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  • A Note from the Guest EditorsBetween Opera and Dance
  • Majel Connery (bio) and James Steichen (bio)

In 2006 Simon Morrison and Stephanie Jordan guest edited an issue of this journal entitled “Sound Moves.” In it, they announced the emergence of “choreomusicology,” a new discipline forged by scholars possessing a certain skill set, namely, “a sensitive ear” and the ability to read multiple forms of notation.1 Eight years later, the tandem study of music and dance has attained greater visibility, a fact nowhere more evident than in the establishment in 2012 of a Music and Dance Study Group under the auspices of the American Musicological Society. The Group hosted its inaugural session, “Getting Musicology to Dance,” at the Society’s 2013 annual meeting.2

In spite of these developments, however, it seems likely that at least within the precincts of musicology the study of dance will remain a marginal interest—a “Group” rather than a robust subdiscipline. However, within the field of opera studies, studious attention to dance is not a new phenomenon. Indeed, the study of dance has fit rather comfortably under the banner of opera studies for many years now. Today, a class of scholars has arrived, specializing in what we might call “dance in opera.” In addition to the scholarship of Morrison and Jordan, work by Daniel Albright, Irene Alm, Rebecca Harris-Warrick, Bruce Alan Brown, Wayne Heisler, Wendy Heller, Mary Ann Smart, and Marian Smith argues both for the necessity of studying these two artistic forms in tandem and demonstrates that the historical and analytical methods of musicology have much to offer to dance studies and vice versa.

Opera’s debt to dance is as old as opera itself—indeed, opera at one time was unthinkable without dance. Daniel Albright notes, wittily, that opera, “like Greek tragedy itself, was born as a genre intimate with sex dance.”3 “The premise of opera,” he continues, “is nakedness transposed from the skin to the larynx: vulnerability, modesty, and wild abandon are all reseated in the throat. . . .”4 Put bluntly, dance does not embellish the opera in which it is embedded. Dance inspires opera: it is its raison d’être.

Scholars of early opera have chronicled its unruly origins. The early years of opera encompassed a dizzying range of what we might today call subgenres, from the opera scenica to the attione in musica to the festa teatrale.5 But opera’s most important precursor is generally understood to be the intermedi, short but spectacular displays of song and dance that, in the late sixteenth and early seventeenth centuries, one could find interpolated between the acts of spoken or sung drama.6 For some time, the intermedi and the nascent genre of opera coexisted peaceably in “multicolored promiscuity” before the latter ultimately subsumed the former.7 From its cousin, opera acquired [End Page 151] more than just a taste for opulent theatricality. It grew accustomed to a proximity to power, as intermedi typically would be mounted for occasions requiring extravagant displays of social or political sovereignty. One could say that the intermedi stand provocatively “in between” opera and dance, anticipating the codification of ballet as an embodied discourse of courtly belonging in the circle of Louis XIV, and predicting the canonization of Metastasian opera seria as a ritual of political legitimation in the capitals of Europe and its colonies. When opera moved from the northern Italian courts to the public theaters of Venice in the 1630s, dance and dancers went with it.8 To relate the origin of opera is to tell the tale of opera’s eagerness to dance.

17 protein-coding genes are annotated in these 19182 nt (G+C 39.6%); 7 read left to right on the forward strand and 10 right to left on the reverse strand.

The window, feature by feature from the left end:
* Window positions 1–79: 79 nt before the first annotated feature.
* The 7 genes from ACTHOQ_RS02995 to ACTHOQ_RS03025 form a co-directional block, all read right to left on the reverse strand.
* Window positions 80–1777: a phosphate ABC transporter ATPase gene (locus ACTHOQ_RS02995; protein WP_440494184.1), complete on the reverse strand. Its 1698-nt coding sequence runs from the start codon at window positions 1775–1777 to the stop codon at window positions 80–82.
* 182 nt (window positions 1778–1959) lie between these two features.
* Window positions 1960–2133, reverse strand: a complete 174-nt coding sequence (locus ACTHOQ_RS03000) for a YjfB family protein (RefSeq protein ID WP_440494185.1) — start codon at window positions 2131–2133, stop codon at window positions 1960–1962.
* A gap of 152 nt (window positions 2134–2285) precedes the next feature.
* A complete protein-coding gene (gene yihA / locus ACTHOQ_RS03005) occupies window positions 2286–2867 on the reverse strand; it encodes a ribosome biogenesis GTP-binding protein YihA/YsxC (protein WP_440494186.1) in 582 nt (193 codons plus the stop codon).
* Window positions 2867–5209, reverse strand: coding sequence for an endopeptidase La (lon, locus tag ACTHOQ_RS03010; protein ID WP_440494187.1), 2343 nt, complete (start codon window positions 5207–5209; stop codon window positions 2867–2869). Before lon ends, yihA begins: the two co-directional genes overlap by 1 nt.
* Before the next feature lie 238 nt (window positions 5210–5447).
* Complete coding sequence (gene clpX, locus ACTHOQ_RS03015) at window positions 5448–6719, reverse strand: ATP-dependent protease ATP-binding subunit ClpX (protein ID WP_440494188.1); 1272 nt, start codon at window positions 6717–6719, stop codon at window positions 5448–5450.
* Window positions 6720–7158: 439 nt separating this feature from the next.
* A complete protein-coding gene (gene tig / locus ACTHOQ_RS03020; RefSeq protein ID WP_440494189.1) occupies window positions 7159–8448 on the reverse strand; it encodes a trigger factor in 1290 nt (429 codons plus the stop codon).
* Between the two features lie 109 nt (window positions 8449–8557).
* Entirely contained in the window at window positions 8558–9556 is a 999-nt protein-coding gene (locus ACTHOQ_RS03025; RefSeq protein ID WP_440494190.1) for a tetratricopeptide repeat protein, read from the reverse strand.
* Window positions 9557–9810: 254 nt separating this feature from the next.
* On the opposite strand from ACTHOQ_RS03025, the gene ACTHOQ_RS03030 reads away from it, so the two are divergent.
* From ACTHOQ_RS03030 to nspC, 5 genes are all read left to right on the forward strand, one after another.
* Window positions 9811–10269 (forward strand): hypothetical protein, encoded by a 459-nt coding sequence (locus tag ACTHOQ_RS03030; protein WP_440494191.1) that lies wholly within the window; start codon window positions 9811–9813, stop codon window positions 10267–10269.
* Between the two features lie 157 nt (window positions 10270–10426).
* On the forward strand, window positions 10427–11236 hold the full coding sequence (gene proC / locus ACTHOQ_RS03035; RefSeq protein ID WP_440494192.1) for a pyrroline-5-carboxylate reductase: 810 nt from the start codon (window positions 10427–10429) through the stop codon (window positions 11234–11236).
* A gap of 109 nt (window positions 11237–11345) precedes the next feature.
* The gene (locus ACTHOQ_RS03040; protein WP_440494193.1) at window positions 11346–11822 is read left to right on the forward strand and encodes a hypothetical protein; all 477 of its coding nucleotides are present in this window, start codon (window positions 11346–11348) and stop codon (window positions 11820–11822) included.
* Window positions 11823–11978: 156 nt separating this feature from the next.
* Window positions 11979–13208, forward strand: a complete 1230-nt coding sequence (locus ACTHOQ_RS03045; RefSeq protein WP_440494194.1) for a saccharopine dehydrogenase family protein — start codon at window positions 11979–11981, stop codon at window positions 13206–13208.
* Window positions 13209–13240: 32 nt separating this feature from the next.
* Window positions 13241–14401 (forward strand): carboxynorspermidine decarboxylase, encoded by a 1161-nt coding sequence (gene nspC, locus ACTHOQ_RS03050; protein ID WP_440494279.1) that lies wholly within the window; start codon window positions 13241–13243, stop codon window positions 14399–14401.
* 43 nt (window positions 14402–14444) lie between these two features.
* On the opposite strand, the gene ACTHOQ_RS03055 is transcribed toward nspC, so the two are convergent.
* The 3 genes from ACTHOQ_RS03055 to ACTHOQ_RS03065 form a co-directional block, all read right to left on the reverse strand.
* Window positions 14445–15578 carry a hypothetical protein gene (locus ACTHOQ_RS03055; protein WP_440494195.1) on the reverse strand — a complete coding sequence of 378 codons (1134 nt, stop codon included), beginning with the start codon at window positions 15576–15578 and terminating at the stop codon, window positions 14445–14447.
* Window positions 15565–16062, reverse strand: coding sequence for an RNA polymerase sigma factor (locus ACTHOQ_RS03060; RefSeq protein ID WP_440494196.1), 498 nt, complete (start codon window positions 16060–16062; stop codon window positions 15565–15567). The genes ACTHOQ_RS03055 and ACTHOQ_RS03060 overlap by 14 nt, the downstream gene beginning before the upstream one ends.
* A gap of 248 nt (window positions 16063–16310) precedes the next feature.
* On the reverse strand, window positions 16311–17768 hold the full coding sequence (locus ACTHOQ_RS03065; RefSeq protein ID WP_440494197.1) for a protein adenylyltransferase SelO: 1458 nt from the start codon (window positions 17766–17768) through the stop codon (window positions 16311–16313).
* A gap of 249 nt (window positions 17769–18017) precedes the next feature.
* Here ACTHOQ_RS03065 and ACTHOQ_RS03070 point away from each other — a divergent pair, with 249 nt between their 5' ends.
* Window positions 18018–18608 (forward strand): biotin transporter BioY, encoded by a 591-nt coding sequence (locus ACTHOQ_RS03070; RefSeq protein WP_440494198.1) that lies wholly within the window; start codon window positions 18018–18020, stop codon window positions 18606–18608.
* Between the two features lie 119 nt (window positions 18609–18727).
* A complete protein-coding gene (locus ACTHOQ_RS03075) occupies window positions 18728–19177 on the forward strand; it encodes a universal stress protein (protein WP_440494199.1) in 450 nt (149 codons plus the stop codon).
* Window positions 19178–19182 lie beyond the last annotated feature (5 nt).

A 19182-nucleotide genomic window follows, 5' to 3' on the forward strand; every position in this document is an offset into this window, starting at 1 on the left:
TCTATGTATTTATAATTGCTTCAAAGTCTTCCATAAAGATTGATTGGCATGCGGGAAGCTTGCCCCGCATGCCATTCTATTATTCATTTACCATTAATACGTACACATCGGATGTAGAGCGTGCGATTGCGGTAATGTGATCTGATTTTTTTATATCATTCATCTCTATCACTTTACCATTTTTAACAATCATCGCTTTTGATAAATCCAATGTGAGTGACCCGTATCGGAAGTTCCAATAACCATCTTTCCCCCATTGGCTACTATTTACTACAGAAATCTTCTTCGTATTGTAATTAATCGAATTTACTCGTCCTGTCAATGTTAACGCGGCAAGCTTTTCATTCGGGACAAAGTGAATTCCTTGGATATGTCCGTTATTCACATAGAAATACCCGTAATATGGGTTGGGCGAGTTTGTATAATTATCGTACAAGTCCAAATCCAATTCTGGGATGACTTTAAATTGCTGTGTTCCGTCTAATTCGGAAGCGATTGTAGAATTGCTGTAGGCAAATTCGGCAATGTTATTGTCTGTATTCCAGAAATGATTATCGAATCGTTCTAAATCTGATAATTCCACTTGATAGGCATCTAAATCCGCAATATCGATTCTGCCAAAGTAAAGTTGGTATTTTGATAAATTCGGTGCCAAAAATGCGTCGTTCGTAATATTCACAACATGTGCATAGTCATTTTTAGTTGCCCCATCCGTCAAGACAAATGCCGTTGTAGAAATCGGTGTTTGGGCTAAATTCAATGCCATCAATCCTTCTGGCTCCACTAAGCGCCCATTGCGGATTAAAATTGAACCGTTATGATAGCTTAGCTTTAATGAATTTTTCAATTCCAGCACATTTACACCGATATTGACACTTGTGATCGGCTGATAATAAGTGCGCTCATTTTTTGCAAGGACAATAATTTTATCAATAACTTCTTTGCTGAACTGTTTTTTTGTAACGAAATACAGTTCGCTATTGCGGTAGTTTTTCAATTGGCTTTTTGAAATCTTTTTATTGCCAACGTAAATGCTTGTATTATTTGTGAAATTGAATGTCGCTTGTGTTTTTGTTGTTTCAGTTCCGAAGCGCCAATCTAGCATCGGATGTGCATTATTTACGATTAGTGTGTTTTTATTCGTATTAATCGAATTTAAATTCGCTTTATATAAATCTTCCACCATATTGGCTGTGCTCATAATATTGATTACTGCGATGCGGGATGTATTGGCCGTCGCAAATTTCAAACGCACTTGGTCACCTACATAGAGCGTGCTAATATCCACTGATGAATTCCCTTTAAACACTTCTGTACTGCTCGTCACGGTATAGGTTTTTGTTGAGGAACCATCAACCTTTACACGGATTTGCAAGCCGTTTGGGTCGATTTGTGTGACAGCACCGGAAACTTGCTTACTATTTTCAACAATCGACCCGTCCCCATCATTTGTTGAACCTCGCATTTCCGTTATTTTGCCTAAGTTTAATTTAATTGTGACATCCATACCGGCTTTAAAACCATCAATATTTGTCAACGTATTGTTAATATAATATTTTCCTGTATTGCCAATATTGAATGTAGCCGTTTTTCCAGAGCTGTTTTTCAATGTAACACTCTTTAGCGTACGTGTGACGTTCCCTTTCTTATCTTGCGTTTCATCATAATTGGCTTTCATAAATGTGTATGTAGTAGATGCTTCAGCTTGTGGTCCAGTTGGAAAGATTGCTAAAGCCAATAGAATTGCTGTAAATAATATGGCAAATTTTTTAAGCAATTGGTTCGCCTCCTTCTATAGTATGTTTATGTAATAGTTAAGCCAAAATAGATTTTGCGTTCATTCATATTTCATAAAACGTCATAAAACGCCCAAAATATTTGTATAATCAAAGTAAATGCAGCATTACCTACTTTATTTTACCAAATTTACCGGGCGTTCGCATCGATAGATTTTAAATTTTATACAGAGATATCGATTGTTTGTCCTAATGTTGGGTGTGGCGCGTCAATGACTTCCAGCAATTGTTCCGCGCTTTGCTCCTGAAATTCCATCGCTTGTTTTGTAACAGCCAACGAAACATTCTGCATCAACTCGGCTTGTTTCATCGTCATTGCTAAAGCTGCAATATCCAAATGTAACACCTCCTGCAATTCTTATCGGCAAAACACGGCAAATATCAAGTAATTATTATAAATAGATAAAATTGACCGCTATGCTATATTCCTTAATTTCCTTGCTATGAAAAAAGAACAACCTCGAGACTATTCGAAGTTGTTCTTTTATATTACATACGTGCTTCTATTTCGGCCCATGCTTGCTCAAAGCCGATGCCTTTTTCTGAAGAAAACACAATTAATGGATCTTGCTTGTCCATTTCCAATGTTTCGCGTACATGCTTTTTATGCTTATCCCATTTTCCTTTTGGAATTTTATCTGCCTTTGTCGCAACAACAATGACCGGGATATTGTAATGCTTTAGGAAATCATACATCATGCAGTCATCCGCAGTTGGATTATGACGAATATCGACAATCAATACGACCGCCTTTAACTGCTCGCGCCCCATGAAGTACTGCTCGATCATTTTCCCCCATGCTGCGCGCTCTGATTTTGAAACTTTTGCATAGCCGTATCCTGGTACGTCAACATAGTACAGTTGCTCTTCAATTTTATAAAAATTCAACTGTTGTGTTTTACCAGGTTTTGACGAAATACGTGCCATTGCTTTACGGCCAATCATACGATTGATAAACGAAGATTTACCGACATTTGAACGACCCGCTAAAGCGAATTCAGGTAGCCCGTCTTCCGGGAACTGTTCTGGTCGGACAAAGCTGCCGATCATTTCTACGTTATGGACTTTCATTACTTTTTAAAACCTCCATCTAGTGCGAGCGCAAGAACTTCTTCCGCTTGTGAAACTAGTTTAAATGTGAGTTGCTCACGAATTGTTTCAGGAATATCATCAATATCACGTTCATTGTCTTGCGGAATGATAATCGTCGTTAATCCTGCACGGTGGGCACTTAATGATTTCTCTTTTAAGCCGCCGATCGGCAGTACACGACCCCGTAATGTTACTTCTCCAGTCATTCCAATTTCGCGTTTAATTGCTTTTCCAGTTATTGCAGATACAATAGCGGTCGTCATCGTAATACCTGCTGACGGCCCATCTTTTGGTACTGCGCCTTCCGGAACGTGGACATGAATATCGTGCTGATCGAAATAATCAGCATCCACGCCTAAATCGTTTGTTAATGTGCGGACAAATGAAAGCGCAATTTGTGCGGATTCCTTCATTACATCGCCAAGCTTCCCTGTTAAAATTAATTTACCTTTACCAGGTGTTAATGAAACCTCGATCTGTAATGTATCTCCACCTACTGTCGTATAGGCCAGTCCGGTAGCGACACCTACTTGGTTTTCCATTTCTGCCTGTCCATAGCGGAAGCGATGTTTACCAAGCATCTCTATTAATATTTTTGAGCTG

Few subsequent periods of operatic history have passed without some renegotiation of opera’s affair with dance. But the same might be said of the affinity of dance (especially ballet) to opera. Giselle, arguably the most canonical of nineteenth-century ballets, first appeared on a stage where opera and ballet were typically allied—ballet then was more verbose, and opera more mobile than what we are accustomed to today.9 In those days opera provided ballet with a platform for thinking through the refinement of its preferred body-type: Giacomo Meyerbeer’s Robert le diable occasioned the birth...


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pp. 151-154
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